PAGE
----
Private pilots license with multi-engine?
I am about to become a private pilot, but if I wanted to fly multi engine planes can I go straight into multi engine training or would I need another certificate too?
- John RLv 77 years agoBest Answer
You can, but it will be of little or no value to you.
You will find that no one will rent you a twin for solo until you have racked up a lot more time ( 500 hours PIC and 25 to 50 hours in the type you want to rent, and an instrument rating is not a uncommon set of requirements).
Even if you buy a twin, the insurance company will insist on an instrument rating and more time as PIC before you can get coverage.
Few people spend the money on a twin to just go for sightseeing on nice weekends, they are normally used to go from point A to point B, and there is almost always weather between A and B. Get your instrument rating first - it's far more important from a safety stand point, and better use of your time and money at this point.Source(s): Private Pilot, SEL, SES, MEL, instrument Airplane.
- JetDocLv 77 years ago
Certainly you could do that, but why spend more than twice the cost of a single engine trainer just to putt around the airport landing pattern shooting touch-and-goes. Your first 50-60 hours of flight training is just basic airmanship and no need for the added expense or complication of a multi-engine aircraft.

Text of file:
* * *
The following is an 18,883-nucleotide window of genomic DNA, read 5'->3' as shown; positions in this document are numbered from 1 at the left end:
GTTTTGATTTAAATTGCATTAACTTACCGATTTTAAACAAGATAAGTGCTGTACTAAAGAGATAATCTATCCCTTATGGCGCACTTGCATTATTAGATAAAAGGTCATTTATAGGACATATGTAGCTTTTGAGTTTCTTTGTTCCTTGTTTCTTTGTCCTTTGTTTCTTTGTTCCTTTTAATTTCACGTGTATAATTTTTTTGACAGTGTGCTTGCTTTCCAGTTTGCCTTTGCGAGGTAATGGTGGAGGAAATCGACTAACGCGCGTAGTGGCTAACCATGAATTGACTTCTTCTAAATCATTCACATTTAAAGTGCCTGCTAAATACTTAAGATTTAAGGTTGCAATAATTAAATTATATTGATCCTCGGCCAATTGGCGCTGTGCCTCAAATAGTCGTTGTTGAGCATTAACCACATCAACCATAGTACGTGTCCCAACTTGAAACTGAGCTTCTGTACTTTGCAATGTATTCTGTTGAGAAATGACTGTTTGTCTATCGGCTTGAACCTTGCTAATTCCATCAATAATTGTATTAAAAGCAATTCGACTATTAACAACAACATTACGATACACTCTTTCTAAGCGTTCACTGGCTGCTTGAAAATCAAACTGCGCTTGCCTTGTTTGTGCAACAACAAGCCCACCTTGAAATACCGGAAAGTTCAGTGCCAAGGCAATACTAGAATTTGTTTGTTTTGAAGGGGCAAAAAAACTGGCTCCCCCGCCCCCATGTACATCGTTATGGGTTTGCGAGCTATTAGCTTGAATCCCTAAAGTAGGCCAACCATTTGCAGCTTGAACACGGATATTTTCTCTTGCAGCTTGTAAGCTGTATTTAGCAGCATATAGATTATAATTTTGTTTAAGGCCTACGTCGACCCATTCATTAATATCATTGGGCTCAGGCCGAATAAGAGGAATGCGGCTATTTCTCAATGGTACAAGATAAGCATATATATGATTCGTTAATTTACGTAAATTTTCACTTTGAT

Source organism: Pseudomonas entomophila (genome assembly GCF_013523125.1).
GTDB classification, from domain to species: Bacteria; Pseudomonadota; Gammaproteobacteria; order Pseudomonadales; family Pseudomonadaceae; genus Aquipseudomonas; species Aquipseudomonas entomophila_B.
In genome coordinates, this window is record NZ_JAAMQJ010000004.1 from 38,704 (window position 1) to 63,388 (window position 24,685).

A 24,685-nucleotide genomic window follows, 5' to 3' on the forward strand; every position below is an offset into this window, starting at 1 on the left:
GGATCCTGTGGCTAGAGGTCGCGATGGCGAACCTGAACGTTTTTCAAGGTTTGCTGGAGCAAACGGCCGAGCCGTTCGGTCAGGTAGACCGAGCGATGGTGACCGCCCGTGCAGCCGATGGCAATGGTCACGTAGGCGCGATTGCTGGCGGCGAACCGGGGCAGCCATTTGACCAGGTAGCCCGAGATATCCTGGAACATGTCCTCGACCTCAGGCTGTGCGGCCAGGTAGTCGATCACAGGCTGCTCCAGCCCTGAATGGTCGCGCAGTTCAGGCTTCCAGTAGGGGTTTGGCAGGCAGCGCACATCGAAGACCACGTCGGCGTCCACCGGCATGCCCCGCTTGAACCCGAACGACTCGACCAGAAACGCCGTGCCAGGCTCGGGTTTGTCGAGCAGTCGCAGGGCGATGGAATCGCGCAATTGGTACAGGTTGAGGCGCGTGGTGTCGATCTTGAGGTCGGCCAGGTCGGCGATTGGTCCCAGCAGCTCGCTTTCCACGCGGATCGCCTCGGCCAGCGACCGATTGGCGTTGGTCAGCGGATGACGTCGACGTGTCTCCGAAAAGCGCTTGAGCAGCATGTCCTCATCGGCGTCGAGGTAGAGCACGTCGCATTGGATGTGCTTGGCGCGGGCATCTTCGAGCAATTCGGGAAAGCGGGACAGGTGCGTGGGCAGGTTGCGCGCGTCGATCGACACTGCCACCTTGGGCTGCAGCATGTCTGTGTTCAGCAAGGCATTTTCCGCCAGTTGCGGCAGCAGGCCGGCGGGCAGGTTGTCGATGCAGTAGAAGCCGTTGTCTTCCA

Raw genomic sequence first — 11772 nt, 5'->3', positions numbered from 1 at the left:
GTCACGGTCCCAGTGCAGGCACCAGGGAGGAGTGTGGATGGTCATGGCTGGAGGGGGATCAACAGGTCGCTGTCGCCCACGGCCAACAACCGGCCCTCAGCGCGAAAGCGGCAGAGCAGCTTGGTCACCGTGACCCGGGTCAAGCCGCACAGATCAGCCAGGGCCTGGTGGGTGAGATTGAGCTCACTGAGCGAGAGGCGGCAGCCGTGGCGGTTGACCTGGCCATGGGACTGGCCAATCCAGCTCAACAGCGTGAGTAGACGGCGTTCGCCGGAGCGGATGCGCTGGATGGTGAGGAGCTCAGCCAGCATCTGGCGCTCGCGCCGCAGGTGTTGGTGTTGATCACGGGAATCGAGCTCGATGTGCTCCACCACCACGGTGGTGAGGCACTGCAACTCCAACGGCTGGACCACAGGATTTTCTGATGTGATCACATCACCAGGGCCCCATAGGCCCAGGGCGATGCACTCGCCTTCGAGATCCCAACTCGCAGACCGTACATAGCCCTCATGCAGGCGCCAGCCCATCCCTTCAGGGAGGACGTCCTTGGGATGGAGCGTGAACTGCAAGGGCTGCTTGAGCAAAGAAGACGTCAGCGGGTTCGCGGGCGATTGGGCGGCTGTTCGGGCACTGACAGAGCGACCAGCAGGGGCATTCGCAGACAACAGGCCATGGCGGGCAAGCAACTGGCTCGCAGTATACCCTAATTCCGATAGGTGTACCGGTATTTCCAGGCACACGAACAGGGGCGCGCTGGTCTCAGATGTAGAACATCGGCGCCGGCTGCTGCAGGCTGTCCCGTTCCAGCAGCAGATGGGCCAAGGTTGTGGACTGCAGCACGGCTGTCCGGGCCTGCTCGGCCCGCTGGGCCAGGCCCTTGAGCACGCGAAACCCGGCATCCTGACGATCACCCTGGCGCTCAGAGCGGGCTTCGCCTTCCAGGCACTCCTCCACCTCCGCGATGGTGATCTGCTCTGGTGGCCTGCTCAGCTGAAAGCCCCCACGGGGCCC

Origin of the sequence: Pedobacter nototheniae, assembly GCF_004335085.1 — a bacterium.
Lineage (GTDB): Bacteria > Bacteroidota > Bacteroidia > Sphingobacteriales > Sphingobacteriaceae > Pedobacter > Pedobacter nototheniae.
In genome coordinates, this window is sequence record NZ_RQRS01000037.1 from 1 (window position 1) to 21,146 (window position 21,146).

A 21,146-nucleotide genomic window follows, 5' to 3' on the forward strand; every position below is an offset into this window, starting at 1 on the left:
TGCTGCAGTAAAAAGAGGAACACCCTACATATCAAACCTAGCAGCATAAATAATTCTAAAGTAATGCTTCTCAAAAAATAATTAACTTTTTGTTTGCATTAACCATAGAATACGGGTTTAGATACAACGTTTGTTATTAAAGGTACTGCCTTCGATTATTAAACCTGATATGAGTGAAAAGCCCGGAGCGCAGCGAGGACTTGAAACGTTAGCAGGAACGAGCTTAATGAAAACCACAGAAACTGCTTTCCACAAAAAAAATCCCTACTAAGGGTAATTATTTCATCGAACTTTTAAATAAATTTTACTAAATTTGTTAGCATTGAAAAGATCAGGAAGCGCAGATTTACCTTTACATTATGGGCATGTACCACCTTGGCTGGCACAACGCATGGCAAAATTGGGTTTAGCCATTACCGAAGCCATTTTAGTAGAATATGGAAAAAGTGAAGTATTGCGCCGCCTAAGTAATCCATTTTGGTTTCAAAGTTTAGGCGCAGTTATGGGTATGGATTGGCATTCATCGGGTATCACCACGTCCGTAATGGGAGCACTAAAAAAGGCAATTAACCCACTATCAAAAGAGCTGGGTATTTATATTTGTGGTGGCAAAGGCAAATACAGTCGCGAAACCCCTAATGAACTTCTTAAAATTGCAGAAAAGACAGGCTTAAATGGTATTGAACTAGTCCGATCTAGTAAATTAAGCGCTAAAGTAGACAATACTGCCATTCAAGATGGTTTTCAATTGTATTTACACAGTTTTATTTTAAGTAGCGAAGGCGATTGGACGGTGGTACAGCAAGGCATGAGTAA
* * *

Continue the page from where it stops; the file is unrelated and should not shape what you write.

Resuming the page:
Once you have obtained your private pilot's license and are ready to move up to more complex and high-performance aircraft you can think about getting a multi-engine certification.
- 7 years ago
At least 3 of the answers to this quesion are wrong! You can NOT train on a multi engine aircraft if you haven't got a pilot's license first!Source(s): My own PPL training.
- Anonymous7 years ago
Yes, you can go straight into multi-engine training after earning your Private Pilot certificate if you wish, but I highly recommend that you earn the high-performance (200+ horsepower) and complex aircraft (controllable propeller and retractable landing gear) endorsements for single engine aircraft first. This will make the transition to multi-engine flying easier.
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- Angela DLv 77 years ago
multi is a separate rating. ppl is a prerequisite. around here most flying schools (including the one i attend) use piper senecas for multi training.
i plan to do my night rating (a separate rating in canada) and instrument rating first. no point in learning to fly a plane that can cruise at 20000 feet if i'm not allowed to fly that high...
why do you want to do this? single engine planes are expensive toys. the cost to run a multi-engine plane is just plain scary.
later: start with the fuel costs. i flew a cherokee yesterday and planned 65% power, 7.3 gallons per hour. at 65% power a seneca burns 18.3 gallons per hour. though it's going a lot faster while it's sucking down the 100ll.Source(s): piper cherokee poh piper seneca poh
- comellaLv 43 years ago
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